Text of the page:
|Figure 1. Fluorescein angiography (FA) and indocyanine green angiography (ICGA) images of a patient with central serous chorioretinopathy (CSCR) at the time of the diagnosis (A and B) and one year after stopping systemic steroid therapy (C and D). A, on FA, the presence of diffuse exudative epitheliopathy indicates long-standing disease. C, One year after stopping steroid therapy, diffuse exudative epitheliopathy is reduced but still present (the lack of disc leakage and vasculitis on FA should be stressed). B, on ICGA, diffuse bilateral hyperfluorescence of choroidal vessels is seen at the time of diagnosis and (D) one year after stopping steroid therapy.|
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OCT which was available in 10 patients revealed neurosensory retinal detachment and small pigment epithelium detachments (PEDs) in 10 and 9 cases, respectively [Figure 2].
|Figure 2. Typical optical coherence tomography findings in a patient with central serous chorioretinopathy (CSCR). Note the pigment epithelium detachment (PED) in the context of a neurosensory serous detachment.|
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The features of misdiagnosed cases at the time of referral (diagnosis of CSCR) are detailed in [Table 2].
Features at Correct Diagnosis
In 6 patients historical documents were available and no sign of inflammation had been present on FA or ICGA. However, focal points of dye leakage, RPE changes or atrophy and diffuse exudative epitheliopathy were evident in 6, 4 and 3 patients, respectively. ICGA was available in only 2 cases which showed diffuse bilateral hyperfluorescence of choroidal vessels along with a hyperfluorescent leaking point in one case [Table 2].
Follow-up after Discontinuation of Corticosteroids
Four patients had regular follow-up at least one year after discontinuation of corticosteroids (mean follow-up, 27 ± 18 months). BCVA in CSCR patients misdiagnosed as uveitis was 0.69 ± 0.48 at final follow-up. None of the patients showed signs of inflammation after discontinuation of corticosteroids. Pigmentary alterations or atrophy remained on FA in all cases; focal dye leakage and exudative epitheliopathy persisted in two patients. In all 4 patients with complete follow-up, bilateral diffuse hyperfluorescence of choroidal vessels was still present on ICGA. Out of 3 patients with hyperfluorescent spots at presentation, only 2 cases still had detectable lesions at last follow-up. OCT revealed PEDs in all patients; in 3 patients serous neurosensory retinal detachment persisted [Table 2].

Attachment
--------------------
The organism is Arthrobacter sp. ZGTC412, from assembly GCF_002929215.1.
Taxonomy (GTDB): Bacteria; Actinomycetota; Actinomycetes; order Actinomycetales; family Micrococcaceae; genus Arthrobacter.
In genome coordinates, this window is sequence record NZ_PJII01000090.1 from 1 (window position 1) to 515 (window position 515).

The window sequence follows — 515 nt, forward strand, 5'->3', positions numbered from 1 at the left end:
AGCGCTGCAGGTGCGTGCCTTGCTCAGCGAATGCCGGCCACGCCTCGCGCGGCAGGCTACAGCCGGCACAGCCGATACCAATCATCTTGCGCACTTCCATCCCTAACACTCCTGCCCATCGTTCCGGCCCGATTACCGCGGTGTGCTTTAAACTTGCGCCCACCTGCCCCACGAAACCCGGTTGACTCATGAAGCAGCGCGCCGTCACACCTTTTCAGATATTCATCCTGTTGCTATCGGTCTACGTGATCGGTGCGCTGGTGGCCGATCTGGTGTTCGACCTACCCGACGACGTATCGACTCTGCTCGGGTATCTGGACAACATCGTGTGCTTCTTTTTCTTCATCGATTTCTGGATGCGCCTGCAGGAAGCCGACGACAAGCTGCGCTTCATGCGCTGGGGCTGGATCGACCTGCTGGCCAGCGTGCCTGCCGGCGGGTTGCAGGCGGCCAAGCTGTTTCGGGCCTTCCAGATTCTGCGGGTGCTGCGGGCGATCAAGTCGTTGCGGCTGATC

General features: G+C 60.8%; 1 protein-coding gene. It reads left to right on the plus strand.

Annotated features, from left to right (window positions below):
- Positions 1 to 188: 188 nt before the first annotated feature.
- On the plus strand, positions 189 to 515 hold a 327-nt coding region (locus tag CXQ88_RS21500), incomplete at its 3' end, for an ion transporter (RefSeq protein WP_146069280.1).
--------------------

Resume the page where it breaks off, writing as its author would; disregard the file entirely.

Features of CSCR in uveitis patients treated with steroids
were detailed in [Table 1] and [Table 2].
All 3 uveitis patients who developed CSCR due to corticosteroid therapy showed signs of inflammation on FA or ICGA. BCVA at the time of CSCR diagnosis was 0.8 ± 0.3 and reached 0.9 ± 0.2, indicating less impaired vision than the misdiagnosed group. LFP values in this group (17.1 ± 8.7 ph/ms) were significantly higher than the non-uveitis group (8.5 ± 6.2 ph/ms, P < 0.02), confirming disruption of the ocular-blood barrier already observed on FA. Mean diagnostic delay in this group of patients was relatively short, only 3.3 ± 1.5 months [Table 1]. On FA, a focal point of dye leakage was identified in all 3 cases, along with areas of pigmentary alterations in 2 cases, whereas no case presented with diffuse exudative epitheliopathy. On ICGA, diffuse bilateral hyperfluorescence of choroidal vessels was recorded in all 3 patients and in one patient a hyperfluorescent leaking spot could also be identified. OCT was available in only one patient who only had small PEDs with no serous neurosensory retinal detachment [Table 2].
| Discussion|| |
To the best of our knowledge, this is the first report on the frequency of CSCR in a uveitis collective resulting from misdiagnoses or due to corticosteroid therapy. CSCR in such a setting is rare but not negligible, as it amounts to approximately 1% of all cases. Out of 15 CSCR patients identified among 1,647 uveitis referrals, 12 were misdiagnosed as posterior uveitis and 3 were uveitis patients who developed CSCR during follow-up, always linked to corticosteroid therapy.